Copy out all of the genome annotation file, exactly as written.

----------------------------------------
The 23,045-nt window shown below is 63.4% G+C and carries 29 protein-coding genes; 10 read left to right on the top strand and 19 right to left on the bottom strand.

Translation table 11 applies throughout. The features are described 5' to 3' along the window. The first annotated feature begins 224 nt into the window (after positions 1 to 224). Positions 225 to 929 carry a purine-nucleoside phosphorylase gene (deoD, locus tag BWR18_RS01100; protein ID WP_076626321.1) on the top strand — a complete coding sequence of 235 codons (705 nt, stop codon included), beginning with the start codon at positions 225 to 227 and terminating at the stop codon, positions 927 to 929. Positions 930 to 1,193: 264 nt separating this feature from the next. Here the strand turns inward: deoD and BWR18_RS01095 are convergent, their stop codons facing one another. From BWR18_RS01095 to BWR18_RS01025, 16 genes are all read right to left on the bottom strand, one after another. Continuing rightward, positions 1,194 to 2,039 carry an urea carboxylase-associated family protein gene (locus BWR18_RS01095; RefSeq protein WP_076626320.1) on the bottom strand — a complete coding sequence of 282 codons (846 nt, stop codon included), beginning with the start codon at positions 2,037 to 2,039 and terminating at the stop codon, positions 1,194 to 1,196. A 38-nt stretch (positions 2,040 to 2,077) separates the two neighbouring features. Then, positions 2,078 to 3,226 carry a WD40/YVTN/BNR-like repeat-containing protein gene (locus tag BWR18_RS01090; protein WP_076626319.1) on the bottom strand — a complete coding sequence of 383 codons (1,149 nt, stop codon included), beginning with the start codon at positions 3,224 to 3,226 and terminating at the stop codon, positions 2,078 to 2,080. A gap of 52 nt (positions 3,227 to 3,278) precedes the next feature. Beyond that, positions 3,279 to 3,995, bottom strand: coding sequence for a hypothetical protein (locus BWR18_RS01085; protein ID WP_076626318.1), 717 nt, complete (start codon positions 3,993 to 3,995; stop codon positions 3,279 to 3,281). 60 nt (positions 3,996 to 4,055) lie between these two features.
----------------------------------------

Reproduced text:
The 23,045-nt window shown below is 63.4% G+C and carries 29 protein-coding genes; 10 read left to right on the top strand and 19 right to left on the bottom strand.

Translation table 11 applies throughout. The features are described 5' to 3' along the window. The first annotated feature begins 224 nt into the window (after positions 1 to 224). Positions 225 to 929 carry a purine-nucleoside phosphorylase gene (deoD, locus tag BWR18_RS01100; protein ID WP_076626321.1) on the top strand — a complete coding sequence of 235 codons (705 nt, stop codon included), beginning with the start codon at positions 225 to 227 and terminating at the stop codon, positions 927 to 929. Positions 930 to 1,193: 264 nt separating this feature from the next. Here the strand turns inward: deoD and BWR18_RS01095 are convergent, their stop codons facing one another. From BWR18_RS01095 to BWR18_RS01025, 16 genes are all read right to left on the bottom strand, one after another. Continuing rightward, positions 1,194 to 2,039 carry an urea carboxylase-associated family protein gene (locus BWR18_RS01095; RefSeq protein WP_076626320.1) on the bottom strand — a complete coding sequence of 282 codons (846 nt, stop codon included), beginning with the start codon at positions 2,037 to 2,039 and terminating at the stop codon, positions 1,194 to 1,196. A 38-nt stretch (positions 2,040 to 2,077) separates the two neighbouring features. Then, positions 2,078 to 3,226 carry a WD40/YVTN/BNR-like repeat-containing protein gene (locus tag BWR18_RS01090; protein WP_076626319.1) on the bottom strand — a complete coding sequence of 383 codons (1,149 nt, stop codon included), beginning with the start codon at positions 3,224 to 3,226 and terminating at the stop codon, positions 2,078 to 2,080. A gap of 52 nt (positions 3,227 to 3,278) precedes the next feature. Beyond that, positions 3,279 to 3,995, bottom strand: coding sequence for a hypothetical protein (locus BWR18_RS01085; protein ID WP_076626318.1), 717 nt, complete (start codon positions 3,993 to 3,995; stop codon positions 3,279 to 3,281). 60 nt (positions 3,996 to 4,055) lie between these two features.